Because every bubble must burst, the comic book market rapidly became saturated with countless titles and variants, resulting in a decrease in quality as publishers focused on quantity. To compound the challenges, Marvel attempted to produce more memorabilia, but the market for such merchandise was rapidly shrinking. The official crash of the comic book market in 1993 dealt a lethal blow to Marvel, with sales plummeting by 70%, leaving the company burdened with substantial debt.
In 1995, Perelman realized the future lay in film rather than cards or comics, and proposed merging Marvel with Toy Biz to launch Marvel Studios. But a group of shareholders, led by Carl Icahn, opposed the plan due to concerns about the financial impact on their shares. By 1996, Marvel’s shares, once valued at $35.75 in 1993, had plummeted to $2.38, and the company found itself buried under a staggering $610 million debt. Despite numerous strategies to salvage the company, Perelman filed for Chapter 11 bankruptcy without shareholder consent in December 1996. His ultimate goal was to retain control of the company and move forward with his own plans, which sparked fierce legal combat reminiscent of Captain America: Civil War. In the end, both Perelman and Icahn lost the battle, and in 1997, ToyBiz executives, Isaac Perlmutter and Avi Arad arose as the new owners of Marvel following a two-year court case.
Under new leadership, Marvel’s focus ultimately did shift towards film, but the company was cash-strapped after emerging from bankruptcy. Desperate, Marvel resorted to auctioning the cinematic rights of its characters to major Hollywood studios. Unfortunately, Hollywood executives failed to recognize the true value of these characters, leading to unfavorable deals. It was during these bleak times that iconic names like Spider-Man went to Sony, X-Men went to Fox, and so on.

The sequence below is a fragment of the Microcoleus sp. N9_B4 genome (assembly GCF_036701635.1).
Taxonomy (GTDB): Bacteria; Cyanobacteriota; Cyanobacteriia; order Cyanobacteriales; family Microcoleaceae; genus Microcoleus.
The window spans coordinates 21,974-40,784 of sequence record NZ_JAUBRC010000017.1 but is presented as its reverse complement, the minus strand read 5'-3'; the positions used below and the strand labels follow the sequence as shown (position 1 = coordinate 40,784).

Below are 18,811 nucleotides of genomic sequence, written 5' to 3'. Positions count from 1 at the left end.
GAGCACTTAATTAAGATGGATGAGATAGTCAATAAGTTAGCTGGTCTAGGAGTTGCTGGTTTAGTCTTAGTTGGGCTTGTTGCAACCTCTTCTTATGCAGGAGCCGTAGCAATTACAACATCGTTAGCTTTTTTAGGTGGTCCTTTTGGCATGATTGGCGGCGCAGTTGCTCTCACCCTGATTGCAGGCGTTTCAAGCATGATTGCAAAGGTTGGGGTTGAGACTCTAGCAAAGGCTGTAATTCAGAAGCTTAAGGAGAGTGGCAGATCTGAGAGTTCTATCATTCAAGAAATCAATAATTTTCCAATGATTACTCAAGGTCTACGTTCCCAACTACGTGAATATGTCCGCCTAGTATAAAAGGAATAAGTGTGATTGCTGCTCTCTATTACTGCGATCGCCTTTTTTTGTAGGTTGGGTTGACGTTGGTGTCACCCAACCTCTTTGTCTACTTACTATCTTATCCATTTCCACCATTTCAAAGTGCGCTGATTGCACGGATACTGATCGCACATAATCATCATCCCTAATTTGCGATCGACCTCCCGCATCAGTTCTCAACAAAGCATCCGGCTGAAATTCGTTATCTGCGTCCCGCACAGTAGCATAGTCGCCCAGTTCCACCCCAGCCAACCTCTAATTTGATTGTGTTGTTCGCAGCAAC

Even though Marvel started producing lucrative films in the late ’90s and early 2000s, the profits they saw from these pre-MCU movies were minimal. When the entry title of Wesley Snipes’ Blade franchise made $70 million, Marvel netted a mere $25,000. When the first two movies from Tobey Maguire’s Spider-Man trilogy garnered a whopping $3 billion, Marvel brought in a modest sum of $62 million. Marvel knew they were sitting on a goldmine, but struggled to reap the full benefits.
How Marvel Surged From Bankruptcy to Disney
Marvel found itself spinning in the mud and longing for a disruptive idea to steer it back to prosperity. That’s when David Maisel entered the scene, armed with an audacious vision that would turn Marvel into the self-financed, self-producing studio it is now. In 2003, as Marvel contemplated selling the rights to Captain America and Thor to other studios, Maisel intervened. He sat down with owners Avi Arad and Isaac Perlmutter and proposed a bold plan: to produce the movies themselves, retaining 100% of the profits and embracing the interconnected nature of the comic book universe. This would open the door to endless sequels, crossovers, and team-ups, mirroring the way characters interacted in the comics.